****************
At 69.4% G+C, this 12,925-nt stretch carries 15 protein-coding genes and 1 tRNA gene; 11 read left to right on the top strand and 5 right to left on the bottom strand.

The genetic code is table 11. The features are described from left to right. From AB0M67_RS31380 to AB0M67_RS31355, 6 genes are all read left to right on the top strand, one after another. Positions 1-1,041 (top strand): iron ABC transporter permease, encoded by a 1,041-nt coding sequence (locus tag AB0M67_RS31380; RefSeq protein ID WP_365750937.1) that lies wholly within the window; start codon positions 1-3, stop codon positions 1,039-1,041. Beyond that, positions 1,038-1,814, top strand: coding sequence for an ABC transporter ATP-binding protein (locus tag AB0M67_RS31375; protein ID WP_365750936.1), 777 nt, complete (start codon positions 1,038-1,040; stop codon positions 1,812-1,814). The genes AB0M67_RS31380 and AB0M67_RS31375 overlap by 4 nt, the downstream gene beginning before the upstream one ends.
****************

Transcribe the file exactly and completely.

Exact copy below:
At 69.4% G+C, this 12,925-nt stretch carries 15 protein-coding genes and 1 tRNA gene; 11 read left to right on the top strand and 5 right to left on the bottom strand.

The genetic code is table 11. The features are described from left to right. From AB0M67_RS31380 to AB0M67_RS31355, 6 genes are all read left to right on the top strand, one after another. Positions 1-1,041 (top strand): iron ABC transporter permease, encoded by a 1,041-nt coding sequence (locus tag AB0M67_RS31380; RefSeq protein ID WP_365750937.1) that lies wholly within the window; start codon positions 1-3, stop codon positions 1,039-1,041. Beyond that, positions 1,038-1,814, top strand: coding sequence for an ABC transporter ATP-binding protein (locus tag AB0M67_RS31375; protein ID WP_365750936.1), 777 nt, complete (start codon positions 1,038-1,040; stop codon positions 1,812-1,814). The genes AB0M67_RS31380 and AB0M67_RS31375 overlap by 4 nt, the downstream gene beginning before the upstream one ends.